I've been playing with a Duo Plus Mini three quart Instant Pot (IP) lately. Sadly not the cute new Baby Yoda model, but the plain silver 700W
version. Working with the 6qt or larger IPs may be too large a draw on many inverters and battery banks, but the tiny 3qt not only fits better in the [email protected]
but uses far less power. And smaller food or water volumes also results in faster food prep times... and thus even less energy.
It only uses 1W when not heating (but with the display on). And many common recipes involve a heat cycle of 4-10 minutes to come up to pressure, then just a few minutes at pressure, after which you can turn it off or leave the 1W timer running until it naturally loses pressure over 10-20 minutes. Or you can just turn it off and wait for the pressure indicator to drop (if the recipe doesn't call for a quick release and all that sudden rush of steam and potential condensation in the camper).
If you have a 400 BD battery bank with solar, or have added a couple batteries to your 320, and in either case added a 2-3 roof or suitcase panels to your rig... you have plenty of juice for the IP.
The following three measurements were made using cold water.
Example 1. Frozen Mixed Vegetables. 8 oz of frozen veggies in a steamer basket. Enough water below for steaming. 3 minute steam cycle. 2 minute rest then quick release. 100Wh of energy used.
Example 2. Steel Cut Oats. 4 oz oats, 12 oz water. Pressure for 6m, natural pressure release. Also 100Wh.
Example 3. Beans n Rice. Can of rinsed chili beans, handful of corn, 1 cup of mixed rice, 1.2 cups of water, capful of fajita marinating sauce, dry spices. Pressure for 4m, natural release. 120Wh. (bigger quantity of food)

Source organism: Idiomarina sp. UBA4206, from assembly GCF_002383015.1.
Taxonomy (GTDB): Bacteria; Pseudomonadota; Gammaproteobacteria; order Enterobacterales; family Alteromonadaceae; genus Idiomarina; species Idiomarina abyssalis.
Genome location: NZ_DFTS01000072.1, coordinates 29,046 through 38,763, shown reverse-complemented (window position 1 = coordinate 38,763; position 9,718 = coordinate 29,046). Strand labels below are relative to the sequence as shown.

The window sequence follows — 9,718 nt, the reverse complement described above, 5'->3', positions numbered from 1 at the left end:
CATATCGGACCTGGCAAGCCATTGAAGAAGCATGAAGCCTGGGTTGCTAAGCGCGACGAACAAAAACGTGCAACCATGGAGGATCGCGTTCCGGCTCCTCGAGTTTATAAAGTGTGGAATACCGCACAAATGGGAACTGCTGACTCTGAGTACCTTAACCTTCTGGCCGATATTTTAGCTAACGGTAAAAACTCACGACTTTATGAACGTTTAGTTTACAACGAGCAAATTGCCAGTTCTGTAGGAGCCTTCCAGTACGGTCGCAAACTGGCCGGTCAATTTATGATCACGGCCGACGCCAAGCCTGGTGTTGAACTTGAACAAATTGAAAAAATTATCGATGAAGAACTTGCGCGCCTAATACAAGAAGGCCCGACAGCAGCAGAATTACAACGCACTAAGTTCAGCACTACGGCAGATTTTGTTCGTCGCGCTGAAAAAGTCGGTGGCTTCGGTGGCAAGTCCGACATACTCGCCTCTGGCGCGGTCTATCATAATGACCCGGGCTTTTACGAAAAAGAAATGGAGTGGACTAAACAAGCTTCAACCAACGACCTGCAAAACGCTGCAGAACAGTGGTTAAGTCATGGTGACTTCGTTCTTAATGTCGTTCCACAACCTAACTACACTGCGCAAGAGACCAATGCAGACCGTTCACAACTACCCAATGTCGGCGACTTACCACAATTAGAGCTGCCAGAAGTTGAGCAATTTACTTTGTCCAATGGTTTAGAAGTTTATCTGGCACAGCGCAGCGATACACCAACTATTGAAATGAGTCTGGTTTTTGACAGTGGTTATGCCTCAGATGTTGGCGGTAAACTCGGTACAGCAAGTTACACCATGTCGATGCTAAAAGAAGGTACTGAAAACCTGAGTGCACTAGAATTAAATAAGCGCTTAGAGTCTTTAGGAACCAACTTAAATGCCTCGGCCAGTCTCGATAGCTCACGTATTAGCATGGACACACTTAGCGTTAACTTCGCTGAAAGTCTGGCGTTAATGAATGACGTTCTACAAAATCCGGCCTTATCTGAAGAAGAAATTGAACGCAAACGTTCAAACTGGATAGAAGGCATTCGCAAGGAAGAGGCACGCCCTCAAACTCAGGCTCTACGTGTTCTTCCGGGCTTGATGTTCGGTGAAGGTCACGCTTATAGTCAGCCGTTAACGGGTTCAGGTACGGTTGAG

To put those numbers in perspective, the battery bank in the [email protected]
that is kind enough to host me has 2,800Wh of usable energy. And it has 300W of solar panels on the roof, which on a good day yields 1000Wh. In winter, or in clouds, it's half that or less. So my setup is slightly above bone stock average, but not unusually so. And typically one IP session a day is only 10-25% of the available juice.
Everyone has to do their own power budget for their rig based on how much fridge power, fans, or laptops they use. But even the tiny 3qt cooker makes enough food in 20 minutes to last two or three days for a solo traveler.
And one way to lower the electricity some recipes need by half is to pre-boil the water. If you have propane, it only takes a couple minutes to bring a cup of water to boil on the stove. Add that to the IP with the dry ingredients and the energy on some dishes drops to 60Wh
2014 328d diesel wagon, 2017 [email protected]
S Max, Austin TX